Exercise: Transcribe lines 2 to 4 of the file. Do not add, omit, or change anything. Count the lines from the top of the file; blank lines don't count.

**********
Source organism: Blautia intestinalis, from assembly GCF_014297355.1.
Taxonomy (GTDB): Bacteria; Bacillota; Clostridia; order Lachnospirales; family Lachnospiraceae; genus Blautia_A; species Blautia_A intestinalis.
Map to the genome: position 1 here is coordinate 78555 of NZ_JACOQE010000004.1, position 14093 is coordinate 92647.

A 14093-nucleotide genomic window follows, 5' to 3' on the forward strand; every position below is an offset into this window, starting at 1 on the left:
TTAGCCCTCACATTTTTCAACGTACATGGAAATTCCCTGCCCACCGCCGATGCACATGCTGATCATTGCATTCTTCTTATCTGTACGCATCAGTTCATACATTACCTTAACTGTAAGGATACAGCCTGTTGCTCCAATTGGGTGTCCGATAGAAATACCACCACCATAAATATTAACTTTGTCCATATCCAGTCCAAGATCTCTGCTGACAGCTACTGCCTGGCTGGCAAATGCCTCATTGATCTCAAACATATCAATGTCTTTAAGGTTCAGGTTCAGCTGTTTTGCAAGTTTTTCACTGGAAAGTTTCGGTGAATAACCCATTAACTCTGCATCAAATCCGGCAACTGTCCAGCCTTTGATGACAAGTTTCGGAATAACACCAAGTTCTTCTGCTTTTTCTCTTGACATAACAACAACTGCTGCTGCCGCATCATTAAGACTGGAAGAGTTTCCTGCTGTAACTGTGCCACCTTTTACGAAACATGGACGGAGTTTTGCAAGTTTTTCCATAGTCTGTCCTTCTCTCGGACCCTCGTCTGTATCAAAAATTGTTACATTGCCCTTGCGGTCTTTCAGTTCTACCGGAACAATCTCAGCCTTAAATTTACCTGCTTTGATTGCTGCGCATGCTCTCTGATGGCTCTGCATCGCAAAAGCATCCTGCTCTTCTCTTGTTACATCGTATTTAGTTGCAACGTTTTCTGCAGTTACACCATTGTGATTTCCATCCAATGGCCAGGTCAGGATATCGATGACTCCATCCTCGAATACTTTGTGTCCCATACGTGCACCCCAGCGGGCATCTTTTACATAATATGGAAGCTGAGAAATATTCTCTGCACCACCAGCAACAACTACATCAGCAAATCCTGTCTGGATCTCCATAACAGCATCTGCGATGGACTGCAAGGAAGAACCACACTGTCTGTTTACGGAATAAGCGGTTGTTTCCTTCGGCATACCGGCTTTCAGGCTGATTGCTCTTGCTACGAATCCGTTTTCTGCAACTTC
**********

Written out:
Taxonomy (GTDB): Bacteria; Bacillota; Clostridia; order Lachnospirales; family Lachnospiraceae; genus Blautia_A; species Blautia_A intestinalis.
Map to the genome: position 1 here is coordinate 78555 of NZ_JACOQE010000004.1, position 14093 is coordinate 92647.

A 14093-nucleotide genomic window follows, 5' to 3' on the forward strand; every position below is an offset into this window, starting at 1 on the left: